Repainted Green

The Merc was later painted green after Jimmy and Doane Spencer supposedly drove the car down the steps at the state capitol in Sacramento. Jimmy's wife also didn't like the Ruby Maroon color, so she got Jimmy to change colors on the car. The Hubcaps were 1942 Packard units.[2]

Tex Roberts

Jimmy sold the car to Tex Roberts[3] in 1950. Tex was a colonel in the US Airforce, and the car was shipped around the world while he owned it. After Tex bought the car, Jimmy helped him mold the headlights, shave the door handles, install exhaust tips in the rear pan, and mold a license plate frame ton the trunk.[3]

Dick Page

Dick Page of Tacoma, Washington, who had helped Tex work on the car, bought the car from Tex around 1970. By then the car was complete but unrestored. After Dick bought the car, it was kept in storage for about 40 years. During these 40 years, Dick also sold the car to his friend Jerry Jacobs but ended up buying it back 10 years later. In May of 2010 Dick Page posted a notice on the HAMB telling everyone that the restoration of the Jimmy Summers Merc had started. Since Dick was in a wheelchair, Jerry Jacobs and other friends helped him with the restoration.[2] In July of 2010, restoration shots of the Merc was posted on the HAMB, showing its current state. Restoring the car back to its Ruby Maroon version, Dick was looking for some missing parts such as single bar flipper hubcaps and door handles.[3]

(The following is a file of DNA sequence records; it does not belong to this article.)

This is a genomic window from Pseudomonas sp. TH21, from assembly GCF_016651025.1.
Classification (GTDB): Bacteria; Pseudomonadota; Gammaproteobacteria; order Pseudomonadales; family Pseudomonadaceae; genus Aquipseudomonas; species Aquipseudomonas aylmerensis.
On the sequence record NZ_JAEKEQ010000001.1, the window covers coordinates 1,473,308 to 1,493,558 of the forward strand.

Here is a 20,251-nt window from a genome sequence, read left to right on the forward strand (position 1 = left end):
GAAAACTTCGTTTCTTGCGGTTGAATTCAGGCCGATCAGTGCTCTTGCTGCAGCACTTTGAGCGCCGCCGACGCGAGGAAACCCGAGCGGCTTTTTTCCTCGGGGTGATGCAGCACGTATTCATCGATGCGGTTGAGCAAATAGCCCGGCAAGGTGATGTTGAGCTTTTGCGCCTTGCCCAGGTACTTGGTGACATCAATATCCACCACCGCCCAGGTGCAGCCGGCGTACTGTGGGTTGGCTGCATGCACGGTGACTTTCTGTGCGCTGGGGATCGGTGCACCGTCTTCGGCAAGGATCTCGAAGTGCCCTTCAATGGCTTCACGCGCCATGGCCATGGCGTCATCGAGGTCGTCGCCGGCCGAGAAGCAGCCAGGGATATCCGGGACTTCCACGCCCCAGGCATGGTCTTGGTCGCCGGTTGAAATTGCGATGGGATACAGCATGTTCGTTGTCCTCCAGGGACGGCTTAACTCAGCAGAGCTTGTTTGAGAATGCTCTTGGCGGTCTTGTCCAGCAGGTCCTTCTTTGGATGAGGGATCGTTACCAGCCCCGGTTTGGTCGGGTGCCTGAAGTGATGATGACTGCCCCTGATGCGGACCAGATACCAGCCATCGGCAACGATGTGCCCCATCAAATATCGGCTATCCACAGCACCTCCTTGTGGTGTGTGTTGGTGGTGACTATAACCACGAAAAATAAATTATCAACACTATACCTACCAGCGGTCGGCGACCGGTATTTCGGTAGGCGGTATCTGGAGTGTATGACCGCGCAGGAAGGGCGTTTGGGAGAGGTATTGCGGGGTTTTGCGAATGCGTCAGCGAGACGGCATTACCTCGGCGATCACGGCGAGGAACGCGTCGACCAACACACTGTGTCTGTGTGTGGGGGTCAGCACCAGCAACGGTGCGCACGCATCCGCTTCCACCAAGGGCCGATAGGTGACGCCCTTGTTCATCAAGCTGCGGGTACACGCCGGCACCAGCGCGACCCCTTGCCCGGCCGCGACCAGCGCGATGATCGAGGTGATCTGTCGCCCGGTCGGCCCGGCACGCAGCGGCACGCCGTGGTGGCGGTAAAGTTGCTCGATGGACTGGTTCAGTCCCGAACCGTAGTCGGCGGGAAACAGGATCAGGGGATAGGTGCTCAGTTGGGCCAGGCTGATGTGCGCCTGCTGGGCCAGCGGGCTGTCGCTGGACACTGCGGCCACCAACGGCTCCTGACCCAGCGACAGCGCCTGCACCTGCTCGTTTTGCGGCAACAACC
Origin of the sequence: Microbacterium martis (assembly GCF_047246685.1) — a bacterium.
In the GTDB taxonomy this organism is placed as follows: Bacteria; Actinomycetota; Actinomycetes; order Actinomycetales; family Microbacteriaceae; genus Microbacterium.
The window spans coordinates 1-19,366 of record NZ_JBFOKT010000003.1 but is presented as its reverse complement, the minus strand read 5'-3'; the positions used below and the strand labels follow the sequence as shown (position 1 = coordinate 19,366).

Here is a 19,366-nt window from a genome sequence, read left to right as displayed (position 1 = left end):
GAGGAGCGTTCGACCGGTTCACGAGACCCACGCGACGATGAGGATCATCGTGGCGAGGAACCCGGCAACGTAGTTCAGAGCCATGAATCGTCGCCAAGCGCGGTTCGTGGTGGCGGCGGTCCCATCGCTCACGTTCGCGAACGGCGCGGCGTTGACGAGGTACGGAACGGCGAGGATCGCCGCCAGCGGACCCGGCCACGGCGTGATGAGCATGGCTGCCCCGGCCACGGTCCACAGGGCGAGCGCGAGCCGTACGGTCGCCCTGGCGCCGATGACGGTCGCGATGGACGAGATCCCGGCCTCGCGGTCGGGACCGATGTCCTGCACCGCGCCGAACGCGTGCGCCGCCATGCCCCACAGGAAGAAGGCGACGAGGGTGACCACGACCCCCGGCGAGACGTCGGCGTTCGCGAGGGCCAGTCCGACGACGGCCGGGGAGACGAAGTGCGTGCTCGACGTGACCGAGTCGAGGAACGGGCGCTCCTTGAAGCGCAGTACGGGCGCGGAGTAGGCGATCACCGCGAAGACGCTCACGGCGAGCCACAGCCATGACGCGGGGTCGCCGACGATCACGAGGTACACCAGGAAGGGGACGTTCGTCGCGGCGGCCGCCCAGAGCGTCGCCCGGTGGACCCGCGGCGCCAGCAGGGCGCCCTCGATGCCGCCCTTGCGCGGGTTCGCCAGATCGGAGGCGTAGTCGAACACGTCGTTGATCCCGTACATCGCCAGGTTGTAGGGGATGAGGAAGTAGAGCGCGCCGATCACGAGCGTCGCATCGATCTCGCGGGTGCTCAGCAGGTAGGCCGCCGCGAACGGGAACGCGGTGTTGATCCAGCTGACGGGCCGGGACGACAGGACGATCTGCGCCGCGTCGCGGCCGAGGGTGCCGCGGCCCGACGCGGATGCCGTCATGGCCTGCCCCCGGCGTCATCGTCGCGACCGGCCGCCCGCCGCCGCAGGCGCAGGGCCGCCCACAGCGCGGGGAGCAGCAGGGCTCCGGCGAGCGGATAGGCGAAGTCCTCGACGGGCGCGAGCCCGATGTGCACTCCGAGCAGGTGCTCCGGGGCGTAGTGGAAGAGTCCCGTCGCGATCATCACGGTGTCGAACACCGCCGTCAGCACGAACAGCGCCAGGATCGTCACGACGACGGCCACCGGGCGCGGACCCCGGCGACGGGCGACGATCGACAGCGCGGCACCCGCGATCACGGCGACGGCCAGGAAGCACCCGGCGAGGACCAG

Kevan Sledge

Page began restoring the car. Health issues prevented him from completing what he started, and before he passed away in 2015, he sold the Merc to Kevan Sledge. "I have always loved this car," Kevan told Sondre Kvipt of Kustomrama. "It was a very radical custom for the time but amazingly well balanced. With all the radical body modifications that were made it's amazing that it looks so well proportioned and classy. This car must have turned a lot of heads in Los Angeles in the 1940s, and I'm sure it was a huge influence on Valley Customs, Barris, The Ayala Brothers, and other builders in the area." In 2020 Kevan was working on the car, restoring it back to its 1946 configuration.[4]

Magazine Features and Appearances

California Timing News February 1947
Popular Mechanics May 1947
Hop Up March 1952



The American Custom Car
Hotrods Online
Street Rodder Magazine